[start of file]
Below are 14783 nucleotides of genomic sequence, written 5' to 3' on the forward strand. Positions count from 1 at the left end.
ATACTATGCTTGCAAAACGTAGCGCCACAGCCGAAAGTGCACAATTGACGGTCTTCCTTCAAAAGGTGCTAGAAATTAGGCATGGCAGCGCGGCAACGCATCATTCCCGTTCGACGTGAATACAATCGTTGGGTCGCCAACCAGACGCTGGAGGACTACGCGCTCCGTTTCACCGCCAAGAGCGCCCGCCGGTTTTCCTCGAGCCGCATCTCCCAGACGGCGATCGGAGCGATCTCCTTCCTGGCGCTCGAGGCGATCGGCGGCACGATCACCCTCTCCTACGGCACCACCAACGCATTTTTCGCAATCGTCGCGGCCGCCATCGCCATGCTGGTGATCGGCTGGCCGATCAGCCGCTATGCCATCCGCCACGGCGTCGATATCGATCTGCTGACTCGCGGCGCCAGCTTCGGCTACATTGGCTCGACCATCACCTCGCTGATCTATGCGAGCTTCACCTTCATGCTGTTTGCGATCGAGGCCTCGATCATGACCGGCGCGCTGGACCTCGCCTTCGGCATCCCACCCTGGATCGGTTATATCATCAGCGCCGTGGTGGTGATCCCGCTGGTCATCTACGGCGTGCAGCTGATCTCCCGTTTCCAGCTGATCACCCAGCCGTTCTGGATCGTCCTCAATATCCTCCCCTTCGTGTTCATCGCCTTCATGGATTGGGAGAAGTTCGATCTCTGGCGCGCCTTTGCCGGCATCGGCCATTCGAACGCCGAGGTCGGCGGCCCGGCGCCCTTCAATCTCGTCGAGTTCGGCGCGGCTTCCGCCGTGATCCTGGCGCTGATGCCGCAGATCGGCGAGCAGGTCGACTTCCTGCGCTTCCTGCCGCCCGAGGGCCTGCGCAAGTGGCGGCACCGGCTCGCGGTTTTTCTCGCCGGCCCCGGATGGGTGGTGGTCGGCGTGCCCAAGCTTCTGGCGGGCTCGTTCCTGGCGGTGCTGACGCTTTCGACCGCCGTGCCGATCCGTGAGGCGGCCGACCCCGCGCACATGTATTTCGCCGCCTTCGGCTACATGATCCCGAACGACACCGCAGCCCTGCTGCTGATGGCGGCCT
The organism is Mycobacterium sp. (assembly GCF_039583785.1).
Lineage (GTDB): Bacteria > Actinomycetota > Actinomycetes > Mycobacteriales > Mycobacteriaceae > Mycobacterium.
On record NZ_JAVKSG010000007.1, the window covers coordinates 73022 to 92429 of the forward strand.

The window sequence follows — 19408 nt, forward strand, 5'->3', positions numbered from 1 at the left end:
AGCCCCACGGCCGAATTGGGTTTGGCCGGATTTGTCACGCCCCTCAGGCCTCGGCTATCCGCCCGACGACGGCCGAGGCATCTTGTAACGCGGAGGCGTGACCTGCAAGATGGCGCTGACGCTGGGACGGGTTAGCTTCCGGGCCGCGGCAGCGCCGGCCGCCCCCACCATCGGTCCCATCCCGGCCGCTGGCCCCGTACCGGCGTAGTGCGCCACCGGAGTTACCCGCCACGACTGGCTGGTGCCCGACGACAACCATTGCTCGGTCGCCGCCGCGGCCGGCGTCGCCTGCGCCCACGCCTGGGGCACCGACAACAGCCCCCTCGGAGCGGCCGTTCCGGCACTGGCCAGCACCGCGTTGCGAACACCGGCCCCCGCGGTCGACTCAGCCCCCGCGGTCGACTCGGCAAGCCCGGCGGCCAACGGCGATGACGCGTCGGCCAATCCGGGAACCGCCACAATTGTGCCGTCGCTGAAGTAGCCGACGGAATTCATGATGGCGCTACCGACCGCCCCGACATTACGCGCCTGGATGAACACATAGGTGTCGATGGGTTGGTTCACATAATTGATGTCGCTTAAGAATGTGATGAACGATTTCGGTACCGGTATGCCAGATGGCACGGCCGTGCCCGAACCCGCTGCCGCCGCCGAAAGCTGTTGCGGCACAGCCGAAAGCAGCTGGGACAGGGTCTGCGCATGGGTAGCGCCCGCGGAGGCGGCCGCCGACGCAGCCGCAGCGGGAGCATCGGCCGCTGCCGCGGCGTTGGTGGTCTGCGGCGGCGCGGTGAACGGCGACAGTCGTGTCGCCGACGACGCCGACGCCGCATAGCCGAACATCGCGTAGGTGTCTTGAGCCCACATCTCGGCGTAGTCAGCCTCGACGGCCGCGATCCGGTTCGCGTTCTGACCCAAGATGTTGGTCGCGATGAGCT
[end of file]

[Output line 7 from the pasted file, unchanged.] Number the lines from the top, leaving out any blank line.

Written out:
AGCCCCACGGCCGAATTGGGTTTGGCCGGATTTGTCACGCCCCTCAGGCCTCGGCTATCCGCCCGACGACGGCCGAGGCATCTTGTAACGCGGAGGCGTGACCTGCAAGATGGCGCTGACGCTGGGACGGGTTAGCTTCCGGGCCGCGGCAGCGCCGGCCGCCCCCACCATCGGTCCCATCCCGGCCGCTGGCCCCGTACCGGCGTAGTGCGCCACCGGAGTTACCCGCCACGACTGGCTGGTGCCCGACGACAACCATTGCTCGGTCGCCGCCGCGGCCGGCGTCGCCTGCGCCCACGCCTGGGGCACCGACAACAGCCCCCTCGGAGCGGCCGTTCCGGCACTGGCCAGCACCGCGTTGCGAACACCGGCCCCCGCGGTCGACTCAGCCCCCGCGGTCGACTCGGCAAGCCCGGCGGCCAACGGCGATGACGCGTCGGCCAATCCGGGAACCGCCACAATTGTGCCGTCGCTGAAGTAGCCGACGGAATTCATGATGGCGCTACCGACCGCCCCGACATTACGCGCCTGGATGAACACATAGGTGTCGATGGGTTGGTTCACATAATTGATGTCGCTTAAGAATGTGATGAACGATTTCGGTACCGGTATGCCAGATGGCACGGCCGTGCCCGAACCCGCTGCCGCCGCCGAAAGCTGTTGCGGCACAGCCGAAAGCAGCTGGGACAGGGTCTGCGCATGGGTAGCGCCCGCGGAGGCGGCCGCCGACGCAGCCGCAGCGGGAGCATCGGCCGCTGCCGCGGCGTTGGTGGTCTGCGGCGGCGCGGTGAACGGCGACAGTCGTGTCGCCGACGACGCCGACGCCGCATAGCCGAACATCGCGTAGGTGTCTTGAGCCCACATCTCGGCGTAGTCAGCCTCGACGGCCGCGATCCGGTTCGCGTTCTGACCCAAGATGTTGGTCGCGATGAGCT